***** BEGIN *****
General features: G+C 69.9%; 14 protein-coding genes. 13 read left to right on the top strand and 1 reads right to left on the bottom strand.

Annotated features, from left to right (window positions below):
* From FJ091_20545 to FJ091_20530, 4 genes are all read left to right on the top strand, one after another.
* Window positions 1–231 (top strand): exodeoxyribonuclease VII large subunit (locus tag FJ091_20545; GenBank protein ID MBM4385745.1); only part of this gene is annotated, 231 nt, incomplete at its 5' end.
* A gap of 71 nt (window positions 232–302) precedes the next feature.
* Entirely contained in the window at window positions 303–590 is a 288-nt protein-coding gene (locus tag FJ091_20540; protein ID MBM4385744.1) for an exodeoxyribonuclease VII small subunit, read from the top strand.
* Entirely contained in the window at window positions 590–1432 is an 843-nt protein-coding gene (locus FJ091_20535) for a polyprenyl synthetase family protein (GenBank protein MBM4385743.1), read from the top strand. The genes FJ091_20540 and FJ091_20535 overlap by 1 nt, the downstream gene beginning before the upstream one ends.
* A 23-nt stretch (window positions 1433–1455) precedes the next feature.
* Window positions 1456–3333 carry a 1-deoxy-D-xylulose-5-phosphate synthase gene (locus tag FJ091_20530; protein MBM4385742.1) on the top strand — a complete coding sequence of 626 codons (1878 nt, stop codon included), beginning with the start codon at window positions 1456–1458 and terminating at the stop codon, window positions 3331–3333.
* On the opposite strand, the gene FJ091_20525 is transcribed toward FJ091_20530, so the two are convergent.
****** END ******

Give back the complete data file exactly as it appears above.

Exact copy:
General features: G+C 69.9%; 14 protein-coding genes. 13 read left to right on the top strand and 1 reads right to left on the bottom strand.

Annotated features, from left to right (window positions below):
* From FJ091_20545 to FJ091_20530, 4 genes are all read left to right on the top strand, one after another.
* Window positions 1–231 (top strand): exodeoxyribonuclease VII large subunit (locus tag FJ091_20545; GenBank protein ID MBM4385745.1); only part of this gene is annotated, 231 nt, incomplete at its 5' end.
* A gap of 71 nt (window positions 232–302) precedes the next feature.
* Entirely contained in the window at window positions 303–590 is a 288-nt protein-coding gene (locus tag FJ091_20540; protein ID MBM4385744.1) for an exodeoxyribonuclease VII small subunit, read from the top strand.
* Entirely contained in the window at window positions 590–1432 is an 843-nt protein-coding gene (locus FJ091_20535) for a polyprenyl synthetase family protein (GenBank protein MBM4385743.1), read from the top strand. The genes FJ091_20540 and FJ091_20535 overlap by 1 nt, the downstream gene beginning before the upstream one ends.
* A 23-nt stretch (window positions 1433–1455) precedes the next feature.
* Window positions 1456–3333 carry a 1-deoxy-D-xylulose-5-phosphate synthase gene (locus tag FJ091_20530; protein MBM4385742.1) on the top strand — a complete coding sequence of 626 codons (1878 nt, stop codon included), beginning with the start codon at window positions 1456–1458 and terminating at the stop codon, window positions 3331–3333.
* On the opposite strand, the gene FJ091_20525 is transcribed toward FJ091_20530, so the two are convergent.